Trauma and Emotional Relearning

The title of this post is identical to the title of a chapter in Daniel Goleman’s book “Emotional Intelligence.” The primary topic of this chapter is the frequently discussed and written about Post Traumatic Stress Disorder (PTSD). PTSD is a disorder of the limbic system. The main symptoms of such learned fearfulness, including the most intense kind, can be accounted for by changes in the limbic circuitry focusing on the amygdala. Some key changes are in the locus ceruleus, a structure that regulates the brain’s secretion of two substances called catecholamines: adrenaline and noradrenaline. The neurochemicals mobilize the body for any emergency; the same catecholamine surge stamps memories with special strength. This system becomes hyperactive in PTSD, secreting extra-large doses of these brain chemicals in response to situations that hold little or no threats, but somehow are reminders of the original trauma.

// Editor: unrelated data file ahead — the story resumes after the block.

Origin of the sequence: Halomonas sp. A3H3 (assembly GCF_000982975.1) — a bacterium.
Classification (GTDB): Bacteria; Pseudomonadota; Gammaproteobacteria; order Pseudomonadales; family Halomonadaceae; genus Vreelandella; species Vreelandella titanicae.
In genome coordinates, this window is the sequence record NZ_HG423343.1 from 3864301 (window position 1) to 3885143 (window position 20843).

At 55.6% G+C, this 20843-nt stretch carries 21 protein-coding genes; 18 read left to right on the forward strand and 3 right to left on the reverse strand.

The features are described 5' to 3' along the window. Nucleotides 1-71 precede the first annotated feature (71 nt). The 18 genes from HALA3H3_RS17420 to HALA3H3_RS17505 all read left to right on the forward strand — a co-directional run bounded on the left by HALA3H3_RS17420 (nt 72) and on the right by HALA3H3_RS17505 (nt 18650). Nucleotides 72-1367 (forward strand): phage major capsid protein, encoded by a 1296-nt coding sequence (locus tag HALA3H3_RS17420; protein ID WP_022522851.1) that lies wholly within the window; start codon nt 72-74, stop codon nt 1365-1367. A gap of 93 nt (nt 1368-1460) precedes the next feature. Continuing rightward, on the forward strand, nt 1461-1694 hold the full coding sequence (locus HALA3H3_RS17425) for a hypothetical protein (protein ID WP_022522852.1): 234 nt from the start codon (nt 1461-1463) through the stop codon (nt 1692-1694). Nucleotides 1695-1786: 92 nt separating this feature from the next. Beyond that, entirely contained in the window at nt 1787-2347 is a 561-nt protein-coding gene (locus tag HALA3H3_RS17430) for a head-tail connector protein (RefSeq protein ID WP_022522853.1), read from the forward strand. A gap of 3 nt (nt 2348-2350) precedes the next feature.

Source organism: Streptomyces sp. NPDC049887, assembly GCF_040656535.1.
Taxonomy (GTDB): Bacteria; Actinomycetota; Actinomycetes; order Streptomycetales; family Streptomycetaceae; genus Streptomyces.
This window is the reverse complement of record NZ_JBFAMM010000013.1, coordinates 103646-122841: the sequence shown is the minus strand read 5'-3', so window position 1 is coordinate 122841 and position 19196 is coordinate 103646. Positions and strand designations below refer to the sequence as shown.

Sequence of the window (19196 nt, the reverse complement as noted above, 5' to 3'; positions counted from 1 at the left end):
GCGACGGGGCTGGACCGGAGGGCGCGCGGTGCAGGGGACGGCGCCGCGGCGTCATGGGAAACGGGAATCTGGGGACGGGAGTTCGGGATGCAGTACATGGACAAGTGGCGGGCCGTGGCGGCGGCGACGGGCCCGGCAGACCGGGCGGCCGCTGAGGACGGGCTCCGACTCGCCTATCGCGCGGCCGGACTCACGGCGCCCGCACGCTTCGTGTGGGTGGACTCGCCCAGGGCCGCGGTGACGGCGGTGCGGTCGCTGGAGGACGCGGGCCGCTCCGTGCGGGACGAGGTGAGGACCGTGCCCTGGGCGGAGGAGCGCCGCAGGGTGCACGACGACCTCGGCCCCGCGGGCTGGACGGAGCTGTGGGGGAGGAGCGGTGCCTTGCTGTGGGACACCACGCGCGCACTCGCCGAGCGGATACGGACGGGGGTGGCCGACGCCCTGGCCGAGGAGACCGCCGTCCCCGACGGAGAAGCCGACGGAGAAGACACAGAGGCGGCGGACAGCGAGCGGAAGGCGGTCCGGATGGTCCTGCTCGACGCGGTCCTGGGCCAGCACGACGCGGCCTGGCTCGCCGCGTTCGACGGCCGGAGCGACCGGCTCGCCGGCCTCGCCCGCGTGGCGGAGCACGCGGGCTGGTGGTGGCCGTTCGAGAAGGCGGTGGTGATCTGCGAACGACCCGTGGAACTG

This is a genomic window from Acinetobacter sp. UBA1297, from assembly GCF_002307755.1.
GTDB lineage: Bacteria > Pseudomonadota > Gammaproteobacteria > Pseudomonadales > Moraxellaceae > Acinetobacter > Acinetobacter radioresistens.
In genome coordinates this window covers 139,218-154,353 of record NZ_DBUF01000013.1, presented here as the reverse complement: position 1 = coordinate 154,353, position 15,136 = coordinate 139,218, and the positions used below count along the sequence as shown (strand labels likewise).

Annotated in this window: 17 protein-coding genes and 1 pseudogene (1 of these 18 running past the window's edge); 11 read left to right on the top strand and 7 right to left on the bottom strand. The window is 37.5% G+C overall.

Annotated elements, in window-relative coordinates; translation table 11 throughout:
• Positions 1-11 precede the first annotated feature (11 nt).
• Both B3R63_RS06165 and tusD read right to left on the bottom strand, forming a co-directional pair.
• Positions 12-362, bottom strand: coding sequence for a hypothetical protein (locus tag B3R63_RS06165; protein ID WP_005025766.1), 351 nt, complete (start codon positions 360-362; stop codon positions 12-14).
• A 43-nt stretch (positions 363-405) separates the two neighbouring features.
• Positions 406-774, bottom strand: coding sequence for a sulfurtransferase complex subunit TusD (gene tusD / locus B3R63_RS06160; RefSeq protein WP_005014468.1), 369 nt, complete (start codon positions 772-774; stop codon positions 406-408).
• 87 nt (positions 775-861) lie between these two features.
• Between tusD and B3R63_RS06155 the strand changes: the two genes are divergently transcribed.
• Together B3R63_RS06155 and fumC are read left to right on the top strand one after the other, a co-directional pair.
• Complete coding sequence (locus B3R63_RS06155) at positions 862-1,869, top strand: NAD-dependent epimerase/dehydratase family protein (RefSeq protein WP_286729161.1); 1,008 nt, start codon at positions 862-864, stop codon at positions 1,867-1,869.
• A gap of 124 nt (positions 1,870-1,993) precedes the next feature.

The locus ceruleus and the amygdala are closely linked, along with other limbic structures such as the hippocampus and hypothalamus; the circuitry for the catecholamines extends into the cortex. Changes in the circuits are thought to underlie PTSD symptoms, which include anxiety, fear, hyper vigilance, being easily upset and aroused, readiness for fight or flight, and the indelible encoding of intense emotional memories. One study found that Vietnam vets with PTSD had 40% fewer catecholamine-stopping receptors than did men without the symptoms, suggesting that their brains had undergone a lasting change, with their catecholamine secretion poorly controlled.

Other changes occur in the circuit linking the limbic brain with the pituitary gland, which regulates the release of CRF, the main stress hormone the body secretes to mobilize the emergency fight-or-flight response. The changes lead this hormone to be overselected—particularly in the amygdala, hippocampus and locus ceruleus—alerting the body for an emergency that is not there in reality.